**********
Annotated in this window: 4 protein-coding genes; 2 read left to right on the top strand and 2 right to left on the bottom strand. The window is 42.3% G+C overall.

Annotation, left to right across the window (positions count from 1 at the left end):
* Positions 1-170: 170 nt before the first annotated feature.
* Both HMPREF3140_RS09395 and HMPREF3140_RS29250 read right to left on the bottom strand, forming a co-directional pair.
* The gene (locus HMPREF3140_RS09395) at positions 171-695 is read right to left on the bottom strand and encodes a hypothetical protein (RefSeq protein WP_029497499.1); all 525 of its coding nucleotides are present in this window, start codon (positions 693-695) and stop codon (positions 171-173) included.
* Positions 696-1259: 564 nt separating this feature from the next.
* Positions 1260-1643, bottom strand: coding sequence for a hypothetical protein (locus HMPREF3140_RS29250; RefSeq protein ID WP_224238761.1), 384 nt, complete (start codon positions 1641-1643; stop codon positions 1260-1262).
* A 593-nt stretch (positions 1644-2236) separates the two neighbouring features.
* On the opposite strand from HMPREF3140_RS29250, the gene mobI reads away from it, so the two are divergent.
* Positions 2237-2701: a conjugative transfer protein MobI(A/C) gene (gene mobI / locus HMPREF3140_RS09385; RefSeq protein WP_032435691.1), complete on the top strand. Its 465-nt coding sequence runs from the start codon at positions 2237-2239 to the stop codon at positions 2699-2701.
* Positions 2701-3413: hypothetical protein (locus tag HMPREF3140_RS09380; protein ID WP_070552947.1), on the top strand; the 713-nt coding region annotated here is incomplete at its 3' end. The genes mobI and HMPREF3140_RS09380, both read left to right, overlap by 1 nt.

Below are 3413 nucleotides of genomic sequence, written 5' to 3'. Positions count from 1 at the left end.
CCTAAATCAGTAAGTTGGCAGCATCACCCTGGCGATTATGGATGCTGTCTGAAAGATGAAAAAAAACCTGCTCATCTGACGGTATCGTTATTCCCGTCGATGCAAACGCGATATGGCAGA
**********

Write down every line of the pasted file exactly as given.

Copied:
Annotated in this window: 4 protein-coding genes; 2 read left to right on the top strand and 2 right to left on the bottom strand. The window is 42.3% G+C overall.

Annotation, left to right across the window (positions count from 1 at the left end):
* Positions 1-170: 170 nt before the first annotated feature.
* Both HMPREF3140_RS09395 and HMPREF3140_RS29250 read right to left on the bottom strand, forming a co-directional pair.
* The gene (locus HMPREF3140_RS09395) at positions 171-695 is read right to left on the bottom strand and encodes a hypothetical protein (RefSeq protein WP_029497499.1); all 525 of its coding nucleotides are present in this window, start codon (positions 693-695) and stop codon (positions 171-173) included.
* Positions 696-1259: 564 nt separating this feature from the next.
* Positions 1260-1643, bottom strand: coding sequence for a hypothetical protein (locus HMPREF3140_RS29250; RefSeq protein ID WP_224238761.1), 384 nt, complete (start codon positions 1641-1643; stop codon positions 1260-1262).
* A 593-nt stretch (positions 1644-2236) separates the two neighbouring features.
* On the opposite strand from HMPREF3140_RS29250, the gene mobI reads away from it, so the two are divergent.
* Positions 2237-2701: a conjugative transfer protein MobI(A/C) gene (gene mobI / locus HMPREF3140_RS09385; RefSeq protein WP_032435691.1), complete on the top strand. Its 465-nt coding sequence runs from the start codon at positions 2237-2239 to the stop codon at positions 2699-2701.
* Positions 2701-3413: hypothetical protein (locus tag HMPREF3140_RS09380; protein ID WP_070552947.1), on the top strand; the 713-nt coding region annotated here is incomplete at its 3' end. The genes mobI and HMPREF3140_RS09380, both read left to right, overlap by 1 nt.

Below are 3413 nucleotides of genomic sequence, written 5' to 3'. Positions count from 1 at the left end.
CCTAAATCAGTAAGTTGGCAGCATCACCCTGGCGATTATGGATGCTGTCTGAAAGATGAAAAAAAACCTGCTCATCTGACGGTATCGTTATTCCCGTCGATGCAAACGCGATATGGCAGA